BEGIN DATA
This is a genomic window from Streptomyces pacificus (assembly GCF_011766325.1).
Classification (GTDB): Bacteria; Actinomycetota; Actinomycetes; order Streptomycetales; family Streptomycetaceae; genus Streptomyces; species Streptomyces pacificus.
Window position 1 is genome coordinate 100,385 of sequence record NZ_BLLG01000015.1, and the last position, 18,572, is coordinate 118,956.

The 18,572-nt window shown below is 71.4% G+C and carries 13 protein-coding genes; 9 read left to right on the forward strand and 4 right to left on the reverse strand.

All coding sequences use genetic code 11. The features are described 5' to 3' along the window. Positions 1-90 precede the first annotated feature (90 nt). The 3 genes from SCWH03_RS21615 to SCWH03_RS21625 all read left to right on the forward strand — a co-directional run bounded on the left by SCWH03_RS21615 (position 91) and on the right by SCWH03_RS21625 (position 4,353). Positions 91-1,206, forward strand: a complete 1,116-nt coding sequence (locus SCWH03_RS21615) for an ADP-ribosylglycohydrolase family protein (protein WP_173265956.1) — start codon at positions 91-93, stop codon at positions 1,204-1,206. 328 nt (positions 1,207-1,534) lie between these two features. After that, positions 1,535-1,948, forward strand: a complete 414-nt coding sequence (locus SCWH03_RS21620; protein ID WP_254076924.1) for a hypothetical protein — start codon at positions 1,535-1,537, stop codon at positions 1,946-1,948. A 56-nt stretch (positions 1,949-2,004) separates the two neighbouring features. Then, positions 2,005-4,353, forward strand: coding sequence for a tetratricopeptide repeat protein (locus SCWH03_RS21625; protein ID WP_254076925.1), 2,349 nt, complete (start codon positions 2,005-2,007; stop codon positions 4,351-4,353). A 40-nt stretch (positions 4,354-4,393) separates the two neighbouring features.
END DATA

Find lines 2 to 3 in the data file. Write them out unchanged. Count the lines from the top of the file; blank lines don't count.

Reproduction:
Classification (GTDB): Bacteria; Actinomycetota; Actinomycetes; order Streptomycetales; family Streptomycetaceae; genus Streptomyces; species Streptomyces pacificus.
Window position 1 is genome coordinate 100,385 of sequence record NZ_BLLG01000015.1, and the last position, 18,572, is coordinate 118,956.